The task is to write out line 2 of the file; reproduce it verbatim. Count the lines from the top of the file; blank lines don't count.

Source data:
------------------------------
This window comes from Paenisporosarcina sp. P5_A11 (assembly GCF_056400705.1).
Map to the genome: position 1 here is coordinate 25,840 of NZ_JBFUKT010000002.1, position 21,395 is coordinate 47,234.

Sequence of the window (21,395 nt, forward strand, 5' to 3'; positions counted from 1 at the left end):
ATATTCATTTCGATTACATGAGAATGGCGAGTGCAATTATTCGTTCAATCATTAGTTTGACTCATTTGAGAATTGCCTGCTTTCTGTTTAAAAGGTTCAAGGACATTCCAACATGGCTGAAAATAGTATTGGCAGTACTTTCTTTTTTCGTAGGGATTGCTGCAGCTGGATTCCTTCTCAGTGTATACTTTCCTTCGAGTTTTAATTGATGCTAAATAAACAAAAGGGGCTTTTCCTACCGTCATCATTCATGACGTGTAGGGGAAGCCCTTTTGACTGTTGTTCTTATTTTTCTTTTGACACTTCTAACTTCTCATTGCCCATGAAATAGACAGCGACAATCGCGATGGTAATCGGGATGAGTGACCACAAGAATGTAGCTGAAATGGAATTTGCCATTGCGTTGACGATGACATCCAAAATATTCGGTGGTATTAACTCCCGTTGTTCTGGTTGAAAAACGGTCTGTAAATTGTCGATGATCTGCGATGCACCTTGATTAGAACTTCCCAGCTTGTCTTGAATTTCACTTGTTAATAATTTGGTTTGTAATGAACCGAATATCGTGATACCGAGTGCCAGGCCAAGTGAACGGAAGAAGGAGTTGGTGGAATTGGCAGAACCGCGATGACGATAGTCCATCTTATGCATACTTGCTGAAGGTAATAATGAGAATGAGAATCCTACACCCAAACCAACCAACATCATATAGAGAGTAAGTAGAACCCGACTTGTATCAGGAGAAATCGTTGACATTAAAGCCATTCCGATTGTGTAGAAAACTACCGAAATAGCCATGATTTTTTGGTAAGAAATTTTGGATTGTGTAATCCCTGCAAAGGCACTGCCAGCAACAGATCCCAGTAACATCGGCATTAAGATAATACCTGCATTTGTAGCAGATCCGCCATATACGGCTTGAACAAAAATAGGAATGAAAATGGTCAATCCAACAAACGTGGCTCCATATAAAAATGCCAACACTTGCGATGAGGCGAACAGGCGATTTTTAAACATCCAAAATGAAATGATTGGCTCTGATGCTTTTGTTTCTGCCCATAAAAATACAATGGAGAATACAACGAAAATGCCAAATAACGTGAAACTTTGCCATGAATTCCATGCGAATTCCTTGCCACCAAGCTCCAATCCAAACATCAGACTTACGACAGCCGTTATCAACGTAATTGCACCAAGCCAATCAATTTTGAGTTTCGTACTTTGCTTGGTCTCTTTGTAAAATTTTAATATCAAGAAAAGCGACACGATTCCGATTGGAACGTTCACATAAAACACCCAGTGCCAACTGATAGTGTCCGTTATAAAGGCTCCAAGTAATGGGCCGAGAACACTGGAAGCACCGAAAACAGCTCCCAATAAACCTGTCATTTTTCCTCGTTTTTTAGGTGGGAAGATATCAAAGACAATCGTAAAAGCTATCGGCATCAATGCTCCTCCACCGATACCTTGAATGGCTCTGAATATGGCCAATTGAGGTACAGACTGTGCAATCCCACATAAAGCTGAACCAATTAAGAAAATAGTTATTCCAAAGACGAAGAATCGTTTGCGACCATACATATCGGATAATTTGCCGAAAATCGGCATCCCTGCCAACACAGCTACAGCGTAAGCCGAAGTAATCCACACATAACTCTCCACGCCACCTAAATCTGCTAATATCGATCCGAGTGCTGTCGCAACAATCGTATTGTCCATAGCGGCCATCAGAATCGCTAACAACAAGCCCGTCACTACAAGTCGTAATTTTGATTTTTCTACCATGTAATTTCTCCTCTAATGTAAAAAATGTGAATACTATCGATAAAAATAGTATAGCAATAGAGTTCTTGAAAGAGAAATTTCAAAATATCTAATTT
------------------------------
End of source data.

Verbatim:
Map to the genome: position 1 here is coordinate 25,840 of NZ_JBFUKT010000002.1, position 21,395 is coordinate 47,234.